We read with interest the report by Turesson et al on the incidence of vasculitis and other extraarticular manifestations in rheumatoid arthritis (RA) (1). In the long-term study of a community-based cohort of patients with RA, no evidence was found for a decrease in the incidence of severe vasculitis.
As the authors pointed out, their results differ from those reported by Watts et al, who observed a >3-fold decreased incidence of systemic rheumatoid vasculitis from 1988 to 2002 in Norwich, UK (2). Another study, which may have not been mentioned in the report by Turesson et al due to space limitations, evaluated the incidence of severe extraarticular rheumatoid manifestations by reporting the rates of hospitalization in the US (according to the National Institute of Arthritis and Musculoskeletal and Skin Diseases/National Institutes of Health) (3). Again, the rate of hospitalization due to systemic vasculitis decreased by one-third from 1983 to 2001.
Turesson et al give some potential explanation for the discrepancies with the previous results. We would like to suggest another possibility. Although it was extensive, the analysis performed by Turesson et al was restricted to the first decade of illness. All reported studies of systemic rheumatoid vasculitis have highlighted the fact that vasculitis usually occurs several years after the onset of arthritis. An analysis of 398 cases of systemic rheumatoid vasculitis reported in the literature through 1990 revealed a mean duration of RA of 11 years before vasculitis occurred (4). For example, in a hospital-based study of 32 patients with systemic rheumatoid vasculitis with peripheral neuropathy, the mean duration of RA was 16 years (range 2–47 years) (5). Had we restricted the study to only those cases observed within the first decade of RA, more than half (56%) of these complications would have been missed.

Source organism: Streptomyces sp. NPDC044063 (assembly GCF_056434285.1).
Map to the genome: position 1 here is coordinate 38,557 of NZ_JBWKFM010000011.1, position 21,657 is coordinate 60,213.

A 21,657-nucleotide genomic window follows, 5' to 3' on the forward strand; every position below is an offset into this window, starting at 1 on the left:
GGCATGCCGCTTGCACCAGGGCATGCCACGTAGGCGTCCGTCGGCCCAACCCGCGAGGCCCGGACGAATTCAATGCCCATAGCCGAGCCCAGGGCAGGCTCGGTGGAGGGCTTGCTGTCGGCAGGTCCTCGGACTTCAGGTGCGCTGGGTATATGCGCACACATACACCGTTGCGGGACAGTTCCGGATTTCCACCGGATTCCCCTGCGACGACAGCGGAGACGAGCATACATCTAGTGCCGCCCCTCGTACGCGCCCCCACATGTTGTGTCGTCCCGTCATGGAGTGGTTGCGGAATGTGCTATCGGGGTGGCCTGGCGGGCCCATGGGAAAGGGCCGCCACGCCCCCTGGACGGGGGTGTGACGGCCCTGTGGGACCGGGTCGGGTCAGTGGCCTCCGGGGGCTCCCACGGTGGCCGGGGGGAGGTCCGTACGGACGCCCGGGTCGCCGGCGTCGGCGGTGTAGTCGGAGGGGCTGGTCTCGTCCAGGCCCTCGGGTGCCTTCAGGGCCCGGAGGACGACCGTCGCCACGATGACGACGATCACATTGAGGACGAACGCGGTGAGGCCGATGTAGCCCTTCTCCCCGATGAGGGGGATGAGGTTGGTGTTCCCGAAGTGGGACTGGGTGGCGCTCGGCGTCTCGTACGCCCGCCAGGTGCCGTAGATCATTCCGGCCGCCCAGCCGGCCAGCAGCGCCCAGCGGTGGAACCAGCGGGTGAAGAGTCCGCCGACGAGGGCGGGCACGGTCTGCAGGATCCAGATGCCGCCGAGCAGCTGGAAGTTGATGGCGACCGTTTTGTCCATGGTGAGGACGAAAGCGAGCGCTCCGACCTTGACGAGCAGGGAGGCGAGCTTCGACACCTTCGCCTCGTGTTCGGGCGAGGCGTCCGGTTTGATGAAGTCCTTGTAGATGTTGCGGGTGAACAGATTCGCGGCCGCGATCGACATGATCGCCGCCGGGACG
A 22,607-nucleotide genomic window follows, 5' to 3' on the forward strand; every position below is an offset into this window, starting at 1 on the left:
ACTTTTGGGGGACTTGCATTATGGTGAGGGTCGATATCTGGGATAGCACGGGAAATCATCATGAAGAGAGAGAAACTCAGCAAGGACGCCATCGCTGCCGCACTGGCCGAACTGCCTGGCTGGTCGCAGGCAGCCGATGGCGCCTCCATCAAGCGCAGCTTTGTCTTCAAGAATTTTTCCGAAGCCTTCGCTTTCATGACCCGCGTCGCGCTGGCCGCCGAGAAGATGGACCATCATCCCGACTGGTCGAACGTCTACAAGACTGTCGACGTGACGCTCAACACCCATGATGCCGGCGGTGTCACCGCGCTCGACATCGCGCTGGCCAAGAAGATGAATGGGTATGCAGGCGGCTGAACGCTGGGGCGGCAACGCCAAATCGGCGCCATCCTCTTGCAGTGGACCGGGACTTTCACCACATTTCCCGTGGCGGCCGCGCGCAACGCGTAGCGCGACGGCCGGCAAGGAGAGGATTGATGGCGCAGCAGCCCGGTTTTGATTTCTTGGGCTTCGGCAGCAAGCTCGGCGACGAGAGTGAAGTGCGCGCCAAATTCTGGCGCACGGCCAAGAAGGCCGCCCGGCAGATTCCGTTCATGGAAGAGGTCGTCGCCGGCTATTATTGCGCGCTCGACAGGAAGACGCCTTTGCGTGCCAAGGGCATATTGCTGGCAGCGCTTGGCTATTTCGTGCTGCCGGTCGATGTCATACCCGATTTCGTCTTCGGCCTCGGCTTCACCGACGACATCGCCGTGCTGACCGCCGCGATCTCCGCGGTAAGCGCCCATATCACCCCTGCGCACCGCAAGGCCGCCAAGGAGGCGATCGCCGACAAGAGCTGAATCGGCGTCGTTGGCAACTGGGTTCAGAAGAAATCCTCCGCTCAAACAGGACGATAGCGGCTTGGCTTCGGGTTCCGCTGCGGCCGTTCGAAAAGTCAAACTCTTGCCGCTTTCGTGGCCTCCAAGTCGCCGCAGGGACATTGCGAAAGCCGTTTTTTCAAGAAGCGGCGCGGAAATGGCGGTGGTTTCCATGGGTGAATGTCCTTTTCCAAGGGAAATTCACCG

Before drawing any conclusion from the study conducted by Turesson et al, we would like to ask the authors to provide the incidence of rheumatoid vasculitis in their cohort of patients without limiting the analysis to the first decade of illness. With the complete data, which will increase the number of cases, especially in patients for whom the diagnosis had been made several decades ago, the incidence might no longer remain as stable as initially reported.